3 October 2011
In the Let Us Pray symposium in Palmerston North in mid-August, Mgr Gerard Burns looked at how to pray in a world of injustice. He began the workshop on prayer and justice by posing several questions. In this article, workshop participant Mary Betz dialogues with him in response.
What is our experience of justice/injustice, poverty/wealth, oppression/non-oppression?
God gives us resources for prayer within our own experience. Gustavo Gutierrez wrote a book called We Drink from our own Wells, a phrase that came originally from Bernard of Clairvaux. It means that we must think, pray and work in the place from which our own spiritual nourishment comes.
For Gutierrez, that place was in the struggle of poor Peruvians to live, and that experience, he says, is the well that ‘provides living water that both purifies and energises’.
Know that sometimes we are a part of the injustice, and that experiencing deep injustice changes us forever – the way we act and the way we pray.
Where are the wells in my life through which God provides me spiritual nourishment?
What is our prayer response to injustice?
We see in our churches and homes the person of Jesus nailed to a cross, condemned unjustly to an unjust death. We see around the world and in our own country, injustices that cause tremendous suffering and death. What is an adequate prayer?
Such prayer must be one to change ourselves: to purify ourselves from the things that hold us back from acting or from anger. Our prayer must be that of listening to God – the voice within, the voices of the poor, the song of birds… Sometimes wordless prayer is the only response to war, abuse, starvation, torture, trafficking and other hideous injustices.
What kind of prayer do we pray for injustice?
Sometimes it is a prayer of not knowing the answers, a prayer of anguish and lament. Sometimes it is a prayer of action, of protest, of support. Often it must be a non-utilitarian prayer.
Asking may be wasting our time – God is already in the people, in the situation, God already knows far more than we ever will. But it is still important to pray, to step out of the situation we are so enmeshed in and take time to listen more carefully for God’s voice.
Are there seasons of prayer in the lives of those who work for justice and peace?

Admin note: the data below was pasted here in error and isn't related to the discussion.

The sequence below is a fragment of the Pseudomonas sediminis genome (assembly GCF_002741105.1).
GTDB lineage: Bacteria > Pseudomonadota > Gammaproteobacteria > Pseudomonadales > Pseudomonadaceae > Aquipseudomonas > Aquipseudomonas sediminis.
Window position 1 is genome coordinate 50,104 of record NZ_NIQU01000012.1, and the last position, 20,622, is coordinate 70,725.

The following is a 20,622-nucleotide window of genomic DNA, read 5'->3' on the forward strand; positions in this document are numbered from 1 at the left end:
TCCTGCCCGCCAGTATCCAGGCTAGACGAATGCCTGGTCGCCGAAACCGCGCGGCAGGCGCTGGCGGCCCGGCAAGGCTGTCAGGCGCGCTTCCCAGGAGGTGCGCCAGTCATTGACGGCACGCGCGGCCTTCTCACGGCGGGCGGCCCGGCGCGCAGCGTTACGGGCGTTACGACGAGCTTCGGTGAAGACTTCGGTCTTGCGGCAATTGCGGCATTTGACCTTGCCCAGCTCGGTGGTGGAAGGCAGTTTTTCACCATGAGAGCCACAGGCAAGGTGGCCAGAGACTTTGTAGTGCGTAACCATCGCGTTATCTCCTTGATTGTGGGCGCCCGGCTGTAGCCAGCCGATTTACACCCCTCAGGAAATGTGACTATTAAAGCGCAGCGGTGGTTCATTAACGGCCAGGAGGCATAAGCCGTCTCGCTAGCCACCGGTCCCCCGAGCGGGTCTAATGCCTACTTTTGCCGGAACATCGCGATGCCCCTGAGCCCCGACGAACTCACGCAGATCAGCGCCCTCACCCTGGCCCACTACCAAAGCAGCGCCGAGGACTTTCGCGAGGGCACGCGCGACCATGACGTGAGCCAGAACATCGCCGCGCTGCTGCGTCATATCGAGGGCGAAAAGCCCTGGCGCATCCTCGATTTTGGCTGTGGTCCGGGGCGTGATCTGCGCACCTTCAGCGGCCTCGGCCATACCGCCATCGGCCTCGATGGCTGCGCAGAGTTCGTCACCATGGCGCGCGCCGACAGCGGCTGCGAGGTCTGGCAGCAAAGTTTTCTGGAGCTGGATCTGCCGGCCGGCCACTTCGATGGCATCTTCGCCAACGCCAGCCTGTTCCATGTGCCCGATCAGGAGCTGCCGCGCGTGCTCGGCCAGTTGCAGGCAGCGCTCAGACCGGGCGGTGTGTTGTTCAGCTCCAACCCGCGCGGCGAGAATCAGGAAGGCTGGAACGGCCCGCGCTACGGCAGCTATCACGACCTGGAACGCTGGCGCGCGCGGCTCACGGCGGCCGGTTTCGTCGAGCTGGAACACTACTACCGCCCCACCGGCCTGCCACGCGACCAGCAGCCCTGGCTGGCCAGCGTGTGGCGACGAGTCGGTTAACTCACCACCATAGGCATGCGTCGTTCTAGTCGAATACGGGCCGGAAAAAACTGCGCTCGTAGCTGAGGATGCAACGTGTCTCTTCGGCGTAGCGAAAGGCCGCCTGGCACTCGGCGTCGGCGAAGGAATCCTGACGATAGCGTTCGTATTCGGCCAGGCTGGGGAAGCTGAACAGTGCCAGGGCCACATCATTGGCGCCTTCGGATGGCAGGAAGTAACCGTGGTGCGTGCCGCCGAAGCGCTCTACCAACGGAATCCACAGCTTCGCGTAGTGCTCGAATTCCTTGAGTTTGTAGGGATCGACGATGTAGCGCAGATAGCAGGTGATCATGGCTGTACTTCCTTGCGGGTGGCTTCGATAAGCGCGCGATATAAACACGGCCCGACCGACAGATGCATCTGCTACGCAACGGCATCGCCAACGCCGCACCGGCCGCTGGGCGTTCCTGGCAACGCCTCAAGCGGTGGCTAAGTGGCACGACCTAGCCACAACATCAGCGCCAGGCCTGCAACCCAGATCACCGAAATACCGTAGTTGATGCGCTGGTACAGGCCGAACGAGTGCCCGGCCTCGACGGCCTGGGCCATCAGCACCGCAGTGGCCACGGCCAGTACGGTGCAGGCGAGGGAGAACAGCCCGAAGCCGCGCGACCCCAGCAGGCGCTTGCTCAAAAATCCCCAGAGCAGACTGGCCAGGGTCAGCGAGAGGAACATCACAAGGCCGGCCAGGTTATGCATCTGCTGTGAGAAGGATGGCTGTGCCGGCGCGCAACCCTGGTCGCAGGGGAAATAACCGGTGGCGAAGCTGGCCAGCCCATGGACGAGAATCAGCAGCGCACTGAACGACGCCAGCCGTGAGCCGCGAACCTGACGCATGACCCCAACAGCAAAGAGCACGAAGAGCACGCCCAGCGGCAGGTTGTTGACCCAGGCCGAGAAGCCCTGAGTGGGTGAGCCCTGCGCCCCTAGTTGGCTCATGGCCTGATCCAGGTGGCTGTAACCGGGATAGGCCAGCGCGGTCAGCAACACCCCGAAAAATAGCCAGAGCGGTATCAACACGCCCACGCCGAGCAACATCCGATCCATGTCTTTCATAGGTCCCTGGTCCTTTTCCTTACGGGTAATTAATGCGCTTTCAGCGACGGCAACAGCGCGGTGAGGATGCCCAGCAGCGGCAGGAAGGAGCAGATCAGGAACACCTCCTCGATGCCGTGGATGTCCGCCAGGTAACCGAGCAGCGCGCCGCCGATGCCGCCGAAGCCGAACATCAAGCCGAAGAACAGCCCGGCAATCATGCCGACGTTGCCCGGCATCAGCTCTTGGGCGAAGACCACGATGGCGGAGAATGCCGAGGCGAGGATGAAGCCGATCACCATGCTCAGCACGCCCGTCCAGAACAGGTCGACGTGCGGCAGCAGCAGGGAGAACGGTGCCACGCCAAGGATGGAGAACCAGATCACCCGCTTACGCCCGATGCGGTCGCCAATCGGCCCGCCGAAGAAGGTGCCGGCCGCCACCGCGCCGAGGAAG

There are dark nights, bitter nights, aloneness, a stripping down.
What sort of a God are we praying to, is praying in us, is sending us on mission?
Sometimes we don’t know anymore. Thomas Merton says that often we have to strip away layers of preconceived notions of who God is.
It is not comfortable and can be quite painful because we are stepping out of comfortable beliefs about God. We are ‘plunging into the reality of God through our own experiences…relying solely on the Spirit to guide us’.
The God revealed to us may be different from the one we have prayed to for many years. But whoever God is, our God is one who looks and listens and hears the cry of the poor – through us.
Almost 40 people attended the workshop on Friday morning, August 12, making it one of the most popular in the symposium.
At the start, Mgr Burns invited participants to say how they had come to an understanding about social justice in the gospels.
Many had been challenged and stimulated by the 1981 Springbok Tour, others had seen injustice at work and wanted to know how to address this in a gospel, prayer-centred way. A number of teachers said they wanted to know how to teach about social justice in their schools.
Organisations like the Justice and Peace Commission, Pax Christi and Greenham Common had been justice springboards for some and one participant spoke of working for a time in Australia’s Northern Territory and learning of the ‘lost generation’ of children taken from their Aboriginal parents over more than 50 years.
Mary Betz works in the Pastoral Office and with the Justice and Peace Commission in Auckland Diocese.